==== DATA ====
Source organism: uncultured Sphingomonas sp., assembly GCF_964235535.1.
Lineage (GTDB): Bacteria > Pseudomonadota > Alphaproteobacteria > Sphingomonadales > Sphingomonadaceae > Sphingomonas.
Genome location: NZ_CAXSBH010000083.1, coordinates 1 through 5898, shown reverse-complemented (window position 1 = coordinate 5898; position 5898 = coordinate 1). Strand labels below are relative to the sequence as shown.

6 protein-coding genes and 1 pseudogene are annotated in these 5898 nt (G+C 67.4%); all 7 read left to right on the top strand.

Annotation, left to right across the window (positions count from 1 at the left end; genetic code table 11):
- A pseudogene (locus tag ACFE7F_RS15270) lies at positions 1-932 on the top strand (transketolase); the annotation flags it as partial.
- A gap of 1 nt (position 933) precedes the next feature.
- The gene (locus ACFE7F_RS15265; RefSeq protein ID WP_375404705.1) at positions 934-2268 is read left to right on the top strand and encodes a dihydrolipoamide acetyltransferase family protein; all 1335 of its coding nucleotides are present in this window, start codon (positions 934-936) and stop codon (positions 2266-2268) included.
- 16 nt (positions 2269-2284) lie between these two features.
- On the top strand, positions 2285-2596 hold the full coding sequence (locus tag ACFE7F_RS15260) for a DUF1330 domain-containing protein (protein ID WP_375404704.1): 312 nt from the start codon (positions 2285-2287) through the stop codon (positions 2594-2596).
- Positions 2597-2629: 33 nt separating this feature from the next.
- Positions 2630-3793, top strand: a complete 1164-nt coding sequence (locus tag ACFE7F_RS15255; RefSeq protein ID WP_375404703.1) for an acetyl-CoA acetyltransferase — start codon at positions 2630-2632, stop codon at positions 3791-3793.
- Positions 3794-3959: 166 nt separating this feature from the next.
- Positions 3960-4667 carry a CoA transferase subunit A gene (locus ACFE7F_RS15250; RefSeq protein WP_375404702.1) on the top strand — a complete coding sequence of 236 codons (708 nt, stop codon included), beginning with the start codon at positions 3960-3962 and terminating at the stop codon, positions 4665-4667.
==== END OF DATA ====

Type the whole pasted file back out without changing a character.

Source organism: uncultured Sphingomonas sp., assembly GCF_964235535.1.
Lineage (GTDB): Bacteria > Pseudomonadota > Alphaproteobacteria > Sphingomonadales > Sphingomonadaceae > Sphingomonas.
Genome location: NZ_CAXSBH010000083.1, coordinates 1 through 5898, shown reverse-complemented (window position 1 = coordinate 5898; position 5898 = coordinate 1). Strand labels below are relative to the sequence as shown.

6 protein-coding genes and 1 pseudogene are annotated in these 5898 nt (G+C 67.4%); all 7 read left to right on the top strand.

Annotation, left to right across the window (positions count from 1 at the left end; genetic code table 11):
- A pseudogene (locus tag ACFE7F_RS15270) lies at positions 1-932 on the top strand (transketolase); the annotation flags it as partial.
- A gap of 1 nt (position 933) precedes the next feature.
- The gene (locus ACFE7F_RS15265; RefSeq protein ID WP_375404705.1) at positions 934-2268 is read left to right on the top strand and encodes a dihydrolipoamide acetyltransferase family protein; all 1335 of its coding nucleotides are present in this window, start codon (positions 934-936) and stop codon (positions 2266-2268) included.
- 16 nt (positions 2269-2284) lie between these two features.
- On the top strand, positions 2285-2596 hold the full coding sequence (locus tag ACFE7F_RS15260) for a DUF1330 domain-containing protein (protein ID WP_375404704.1): 312 nt from the start codon (positions 2285-2287) through the stop codon (positions 2594-2596).
- Positions 2597-2629: 33 nt separating this feature from the next.
- Positions 2630-3793, top strand: a complete 1164-nt coding sequence (locus tag ACFE7F_RS15255; RefSeq protein ID WP_375404703.1) for an acetyl-CoA acetyltransferase — start codon at positions 2630-2632, stop codon at positions 3791-3793.
- Positions 3794-3959: 166 nt separating this feature from the next.
- Positions 3960-4667 carry a CoA transferase subunit A gene (locus ACFE7F_RS15250; RefSeq protein WP_375404702.1) on the top strand — a complete coding sequence of 236 codons (708 nt, stop codon included), beginning with the start codon at positions 3960-3962 and terminating at the stop codon, positions 4665-4667.